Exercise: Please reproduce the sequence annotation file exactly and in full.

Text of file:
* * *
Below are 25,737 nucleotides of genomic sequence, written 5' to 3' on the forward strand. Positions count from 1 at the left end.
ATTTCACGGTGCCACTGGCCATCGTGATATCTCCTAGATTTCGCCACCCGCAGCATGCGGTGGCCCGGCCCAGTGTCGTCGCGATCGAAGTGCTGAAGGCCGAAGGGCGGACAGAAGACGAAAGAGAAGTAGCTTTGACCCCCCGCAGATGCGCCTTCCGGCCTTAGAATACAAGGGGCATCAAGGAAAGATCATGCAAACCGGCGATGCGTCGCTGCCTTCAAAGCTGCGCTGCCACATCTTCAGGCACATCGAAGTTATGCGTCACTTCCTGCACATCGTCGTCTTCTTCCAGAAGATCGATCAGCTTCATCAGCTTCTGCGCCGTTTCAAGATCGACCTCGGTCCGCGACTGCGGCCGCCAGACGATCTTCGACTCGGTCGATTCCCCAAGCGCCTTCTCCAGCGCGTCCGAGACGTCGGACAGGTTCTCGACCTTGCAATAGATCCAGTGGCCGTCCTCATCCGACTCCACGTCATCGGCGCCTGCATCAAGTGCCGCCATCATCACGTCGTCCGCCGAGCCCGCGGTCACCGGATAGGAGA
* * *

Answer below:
Below are 25,737 nucleotides of genomic sequence, written 5' to 3' on the forward strand. Positions count from 1 at the left end.
ATTTCACGGTGCCACTGGCCATCGTGATATCTCCTAGATTTCGCCACCCGCAGCATGCGGTGGCCCGGCCCAGTGTCGTCGCGATCGAAGTGCTGAAGGCCGAAGGGCGGACAGAAGACGAAAGAGAAGTAGCTTTGACCCCCCGCAGATGCGCCTTCCGGCCTTAGAATACAAGGGGCATCAAGGAAAGATCATGCAAACCGGCGATGCGTCGCTGCCTTCAAAGCTGCGCTGCCACATCTTCAGGCACATCGAAGTTATGCGTCACTTCCTGCACATCGTCGTCTTCTTCCAGAAGATCGATCAGCTTCATCAGCTTCTGCGCCGTTTCAAGATCGACCTCGGTCCGCGACTGCGGCCGCCAGACGATCTTCGACTCGGTCGATTCCCCAAGCGCCTTCTCCAGCGCGTCCGAGACGTCGGACAGGTTCTCGACCTTGCAATAGATCCAGTGGCCGTCCTCATCCGACTCCACGTCATCGGCGCCTGCATCAAGTGCCGCCATCATCACGTCGTCCGCCGAGCCCGCGGTCACCGGATAGGAGA